Originally Posted by DallasFlier
If RIM should win this case, will or will not the direct result be a "de-facto" trademarking of the word "black" with respect to the entire cell phone/PDA/smartphone industry segment - i.e., no phone or PDA vendor will ever be able to use the word "black" in any way in any device name whatsoever?
RIM has a trademark on BlackBerry. Capital B-l-a-c-k-Capital-B-e-r-r-y. one word. Not Black Berry, not black berry, not Motorola Q Black.
They also have a trademark on BlackBerry Pearl, but they aren't suing the makers of the black pearl phone. Because it isn't a smartphone. it isn't competing directly against their existing product.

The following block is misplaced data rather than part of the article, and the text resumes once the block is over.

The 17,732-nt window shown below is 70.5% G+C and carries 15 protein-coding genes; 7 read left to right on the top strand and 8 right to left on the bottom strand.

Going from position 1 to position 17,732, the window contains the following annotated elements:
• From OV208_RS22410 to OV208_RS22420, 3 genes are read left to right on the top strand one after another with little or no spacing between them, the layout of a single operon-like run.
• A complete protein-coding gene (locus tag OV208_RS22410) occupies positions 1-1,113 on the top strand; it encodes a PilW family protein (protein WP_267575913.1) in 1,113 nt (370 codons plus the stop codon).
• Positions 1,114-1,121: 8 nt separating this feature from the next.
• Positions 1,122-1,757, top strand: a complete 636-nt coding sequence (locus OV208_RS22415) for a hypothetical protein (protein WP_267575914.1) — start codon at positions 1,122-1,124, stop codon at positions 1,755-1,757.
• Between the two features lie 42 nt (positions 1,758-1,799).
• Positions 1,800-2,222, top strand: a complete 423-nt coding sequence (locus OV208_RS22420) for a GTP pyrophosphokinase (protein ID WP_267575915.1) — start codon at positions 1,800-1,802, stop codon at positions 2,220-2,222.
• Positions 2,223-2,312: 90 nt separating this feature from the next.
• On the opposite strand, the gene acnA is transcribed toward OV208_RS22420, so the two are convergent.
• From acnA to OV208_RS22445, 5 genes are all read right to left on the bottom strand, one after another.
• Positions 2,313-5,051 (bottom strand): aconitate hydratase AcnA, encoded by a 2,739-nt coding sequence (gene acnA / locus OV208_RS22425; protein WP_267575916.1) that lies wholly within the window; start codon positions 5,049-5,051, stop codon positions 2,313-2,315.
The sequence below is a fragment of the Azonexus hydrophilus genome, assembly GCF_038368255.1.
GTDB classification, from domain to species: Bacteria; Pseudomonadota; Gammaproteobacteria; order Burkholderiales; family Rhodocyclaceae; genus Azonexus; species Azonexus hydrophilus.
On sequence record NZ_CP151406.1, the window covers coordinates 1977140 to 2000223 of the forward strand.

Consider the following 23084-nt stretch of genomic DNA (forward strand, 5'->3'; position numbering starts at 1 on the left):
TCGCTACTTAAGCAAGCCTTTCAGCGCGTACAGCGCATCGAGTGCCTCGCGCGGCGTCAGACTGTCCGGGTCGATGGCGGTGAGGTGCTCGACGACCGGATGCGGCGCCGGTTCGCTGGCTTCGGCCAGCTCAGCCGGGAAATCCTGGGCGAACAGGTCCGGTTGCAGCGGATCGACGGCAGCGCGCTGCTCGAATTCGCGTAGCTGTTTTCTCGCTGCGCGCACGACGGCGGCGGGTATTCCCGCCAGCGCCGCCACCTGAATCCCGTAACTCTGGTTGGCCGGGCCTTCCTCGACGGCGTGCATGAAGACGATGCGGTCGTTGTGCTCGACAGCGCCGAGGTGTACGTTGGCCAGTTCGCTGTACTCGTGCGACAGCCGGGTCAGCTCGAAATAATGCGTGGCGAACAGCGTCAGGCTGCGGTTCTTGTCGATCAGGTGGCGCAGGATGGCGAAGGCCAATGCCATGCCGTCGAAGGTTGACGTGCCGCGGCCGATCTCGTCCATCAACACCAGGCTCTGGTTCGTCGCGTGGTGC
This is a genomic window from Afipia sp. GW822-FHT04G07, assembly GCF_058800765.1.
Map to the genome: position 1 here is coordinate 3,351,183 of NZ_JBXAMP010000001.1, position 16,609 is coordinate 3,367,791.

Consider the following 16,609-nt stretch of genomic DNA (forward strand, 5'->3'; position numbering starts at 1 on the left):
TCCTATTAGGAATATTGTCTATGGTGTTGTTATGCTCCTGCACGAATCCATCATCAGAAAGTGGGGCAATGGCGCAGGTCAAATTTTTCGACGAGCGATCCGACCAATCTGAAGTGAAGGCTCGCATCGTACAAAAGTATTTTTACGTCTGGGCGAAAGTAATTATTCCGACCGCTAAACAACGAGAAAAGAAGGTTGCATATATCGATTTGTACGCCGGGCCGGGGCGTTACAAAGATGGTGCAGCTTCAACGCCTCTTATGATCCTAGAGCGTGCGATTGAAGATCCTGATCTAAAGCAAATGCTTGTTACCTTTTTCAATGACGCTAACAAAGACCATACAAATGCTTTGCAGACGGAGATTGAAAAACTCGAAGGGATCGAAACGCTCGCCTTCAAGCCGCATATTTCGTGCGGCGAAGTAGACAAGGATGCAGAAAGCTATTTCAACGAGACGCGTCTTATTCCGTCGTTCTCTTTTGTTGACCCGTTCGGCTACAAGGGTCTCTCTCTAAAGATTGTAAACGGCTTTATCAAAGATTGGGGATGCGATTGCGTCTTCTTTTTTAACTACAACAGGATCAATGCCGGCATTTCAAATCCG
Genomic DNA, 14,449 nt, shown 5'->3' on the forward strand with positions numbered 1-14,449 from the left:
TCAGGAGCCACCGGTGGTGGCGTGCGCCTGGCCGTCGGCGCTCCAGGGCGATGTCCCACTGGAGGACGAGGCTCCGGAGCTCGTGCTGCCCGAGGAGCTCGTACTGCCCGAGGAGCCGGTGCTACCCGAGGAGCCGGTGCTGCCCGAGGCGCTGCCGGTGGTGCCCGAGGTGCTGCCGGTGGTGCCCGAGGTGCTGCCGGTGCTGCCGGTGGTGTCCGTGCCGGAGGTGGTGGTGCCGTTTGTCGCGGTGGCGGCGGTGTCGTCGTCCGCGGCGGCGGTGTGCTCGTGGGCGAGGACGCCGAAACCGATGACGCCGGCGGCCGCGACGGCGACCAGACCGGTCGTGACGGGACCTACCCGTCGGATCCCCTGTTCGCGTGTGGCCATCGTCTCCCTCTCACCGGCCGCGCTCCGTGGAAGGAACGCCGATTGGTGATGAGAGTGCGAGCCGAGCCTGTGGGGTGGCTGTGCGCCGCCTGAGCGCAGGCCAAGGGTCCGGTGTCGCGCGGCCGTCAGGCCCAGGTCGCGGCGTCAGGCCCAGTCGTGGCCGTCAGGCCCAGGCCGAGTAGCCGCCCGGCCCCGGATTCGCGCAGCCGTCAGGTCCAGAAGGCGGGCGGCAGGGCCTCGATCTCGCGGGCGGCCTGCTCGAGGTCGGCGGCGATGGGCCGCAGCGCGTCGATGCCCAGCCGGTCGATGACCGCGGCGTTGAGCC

Meanwhile, the BlackJack is also Capital-B-l-a-c-k-Capital-J-a-c-k, one word. And it does
compete directly against the RIM devices, and is clearly trying to leverage RIM's existing brand identity. Considering the near infinite possible trade-mark-able brand names that Samsung could have selected, to choose one that is phonetically similar to as existing product to which they are competing, cannot be accidental.
If RIM wins (which they should), they will have defended their existing trademark, which is what their shareholders expect of them. And which means that no competitor will be able to call device a Capital-B-l-a-c-k-Capital-Something-Something, one word, as well as likely Capital-Something-Something-Capital-B-e-r-ry. Like RedBerry, for instance.